All Holland Bakt star Frances Koijk of Cacheville is on a study trip in Indonesia, which is where her roots lie. In her case, a study trip means plenty of food. In Indonesia, food is basic everywhere, much to her delight: “Indonesian cuisine makes me the happiest.”
Francis was born in the Netherlands and raised in Australia. Her parents are from Indonesia. However, no less than 38 years have passed since she last visited Indonesia. “We were supposed to go in 2020, but Covid has thrown a spanner in the works.”
We chat with her at the end of another long day full of culinary discoveries. They’re in Java, in Yogyakarta: “Now we’re a group of three. We all work with Indian cuisine, and we just talk about food all day.”
“The color, smell and taste of rendang were very different.”
Francis mainly wants to get inspiration: “Taste the difference between the dishes as we know them in the Netherlands and how they are made here. I ate rendang twice: a stew. But if you didn’t tell me in advance, I wouldn’t know. It tasted very different things. The structure was the same of course. But the color And the smell and taste were different.
Frances writes down everything she tastes in a log book. Helpful for later: “I was only there for a week, but I already wrote down the things I was going to use in the workshop.”
But it’s not just good what it tastes like: “I notice sometimes things are made frugally. I ate something at a restaurant that was directed to us, and it’s from here and I thought this dish was supposed to have jackfruit, but I can’t taste it. Everything is getting more expensive, so I wonder.” On whether that plays a role here as well.”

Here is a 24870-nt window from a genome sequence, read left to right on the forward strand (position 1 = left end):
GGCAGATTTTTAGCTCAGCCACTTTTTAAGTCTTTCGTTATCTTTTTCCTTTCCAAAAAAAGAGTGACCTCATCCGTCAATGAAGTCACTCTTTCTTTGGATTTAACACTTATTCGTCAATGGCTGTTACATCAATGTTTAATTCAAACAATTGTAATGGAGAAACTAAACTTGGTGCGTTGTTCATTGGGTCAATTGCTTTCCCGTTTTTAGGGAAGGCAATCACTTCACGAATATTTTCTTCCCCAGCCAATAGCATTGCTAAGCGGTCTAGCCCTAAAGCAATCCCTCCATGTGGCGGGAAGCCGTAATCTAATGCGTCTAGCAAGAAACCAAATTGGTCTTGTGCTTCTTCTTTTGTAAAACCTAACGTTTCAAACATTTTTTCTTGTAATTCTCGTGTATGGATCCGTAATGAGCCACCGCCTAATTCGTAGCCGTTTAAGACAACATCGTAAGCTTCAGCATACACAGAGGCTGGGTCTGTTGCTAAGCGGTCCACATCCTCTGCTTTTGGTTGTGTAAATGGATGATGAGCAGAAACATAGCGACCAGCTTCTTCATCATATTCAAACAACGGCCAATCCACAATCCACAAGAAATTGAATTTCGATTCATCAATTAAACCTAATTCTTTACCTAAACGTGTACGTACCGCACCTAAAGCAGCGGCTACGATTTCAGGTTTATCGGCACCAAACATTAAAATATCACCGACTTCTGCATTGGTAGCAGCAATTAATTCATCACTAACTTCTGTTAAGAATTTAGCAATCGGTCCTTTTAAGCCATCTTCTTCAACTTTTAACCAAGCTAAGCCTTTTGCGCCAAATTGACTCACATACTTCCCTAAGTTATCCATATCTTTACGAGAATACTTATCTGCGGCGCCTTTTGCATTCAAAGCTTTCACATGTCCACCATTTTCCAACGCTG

Is Frances still pleasantly surprised by the things she tastes there? She is hesitant, as she had already expected the flavors to melt her. And one more thing, she said later: “Some things are made here exactly as they are in Holland. But that’s positive. Because I noticed here that we kept the Indonesian flavors of Holland.”
“Food carts with sweet and savory are really everywhere.”
Indonesia continues to be a great culinary inspiration for Francis. After her adventure with Heel Holland Bakt in 2016, she wrote three books on Indonesian cuisine. According to her, cooking and eating are the “backbone of Indian culture”.
Francis sends a photo of a man in front of a cart: “Meter-long pies on which they sell dishes. Sweet, salty: everything. And they really are everywhere.” She sends a video shot from inside the car, of her running through an endless string of red clothes. dozens in a row. Behind each panel is a snack bar, sheltered from the bright sun.
Francis’ new book will be published in october, about sweet and savory snacks in indian cuisine, of course. She’s already pretty finished, but she’ll tweak a few things after this trip: “I absolutely fell in love with kue here: an Indian bun or bun. So simple, yet so incredibly delicious. My heart pounded.”
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